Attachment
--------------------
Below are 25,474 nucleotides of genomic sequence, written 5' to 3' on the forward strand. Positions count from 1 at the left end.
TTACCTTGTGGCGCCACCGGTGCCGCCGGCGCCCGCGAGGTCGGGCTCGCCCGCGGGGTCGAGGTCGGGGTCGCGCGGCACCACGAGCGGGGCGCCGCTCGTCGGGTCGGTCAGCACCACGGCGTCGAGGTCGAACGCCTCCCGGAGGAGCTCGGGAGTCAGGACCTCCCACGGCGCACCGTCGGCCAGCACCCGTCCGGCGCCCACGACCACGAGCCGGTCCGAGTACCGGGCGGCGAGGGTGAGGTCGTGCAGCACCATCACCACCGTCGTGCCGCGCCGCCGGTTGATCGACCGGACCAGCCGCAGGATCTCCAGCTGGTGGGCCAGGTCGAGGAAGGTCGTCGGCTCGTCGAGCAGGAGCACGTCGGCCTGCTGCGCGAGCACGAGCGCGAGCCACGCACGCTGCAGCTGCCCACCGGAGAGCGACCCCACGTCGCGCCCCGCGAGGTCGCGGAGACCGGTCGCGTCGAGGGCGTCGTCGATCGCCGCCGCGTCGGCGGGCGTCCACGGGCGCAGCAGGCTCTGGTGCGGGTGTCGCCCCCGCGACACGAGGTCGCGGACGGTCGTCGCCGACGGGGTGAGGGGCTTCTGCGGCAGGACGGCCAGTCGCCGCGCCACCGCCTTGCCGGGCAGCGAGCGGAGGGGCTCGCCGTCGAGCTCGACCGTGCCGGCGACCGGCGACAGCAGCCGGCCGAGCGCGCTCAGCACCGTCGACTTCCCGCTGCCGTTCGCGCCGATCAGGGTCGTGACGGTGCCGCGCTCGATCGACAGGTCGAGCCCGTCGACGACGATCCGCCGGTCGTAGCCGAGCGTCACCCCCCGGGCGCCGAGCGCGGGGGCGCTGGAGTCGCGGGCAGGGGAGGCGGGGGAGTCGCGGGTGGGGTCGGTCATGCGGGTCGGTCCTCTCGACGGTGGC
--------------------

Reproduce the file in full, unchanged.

Below are 25,474 nucleotides of genomic sequence, written 5' to 3' on the forward strand. Positions count from 1 at the left end.
TTACCTTGTGGCGCCACCGGTGCCGCCGGCGCCCGCGAGGTCGGGCTCGCCCGCGGGGTCGAGGTCGGGGTCGCGCGGCACCACGAGCGGGGCGCCGCTCGTCGGGTCGGTCAGCACCACGGCGTCGAGGTCGAACGCCTCCCGGAGGAGCTCGGGAGTCAGGACCTCCCACGGCGCACCGTCGGCCAGCACCCGTCCGGCGCCCACGACCACGAGCCGGTCCGAGTACCGGGCGGCGAGGGTGAGGTCGTGCAGCACCATCACCACCGTCGTGCCGCGCCGCCGGTTGATCGACCGGACCAGCCGCAGGATCTCCAGCTGGTGGGCCAGGTCGAGGAAGGTCGTCGGCTCGTCGAGCAGGAGCACGTCGGCCTGCTGCGCGAGCACGAGCGCGAGCCACGCACGCTGCAGCTGCCCACCGGAGAGCGACCCCACGTCGCGCCCCGCGAGGTCGCGGAGACCGGTCGCGTCGAGGGCGTCGTCGATCGCCGCCGCGTCGGCGGGCGTCCACGGGCGCAGCAGGCTCTGGTGCGGGTGTCGCCCCCGCGACACGAGGTCGCGGACGGTCGTCGCCGACGGGGTGAGGGGCTTCTGCGGCAGGACGGCCAGTCGCCGCGCCACCGCCTTGCCGGGCAGCGAGCGGAGGGGCTCGCCGTCGAGCTCGACCGTGCCGGCGACCGGCGACAGCAGCCGGCCGAGCGCGCTCAGCACCGTCGACTTCCCGCTGCCGTTCGCGCCGATCAGGGTCGTGACGGTGCCGCGCTCGATCGACAGGTCGAGCCCGTCGACGACGATCCGCCGGTCGTAGCCGAGCGTCACCCCCCGGGCGCCGAGCGCGGGGGCGCTGGAGTCGCGGGCAGGGGAGGCGGGGGAGTCGCGGGTGGGGTCGGTCATGCGGGTCGGTCCTCTCGACGGTGGC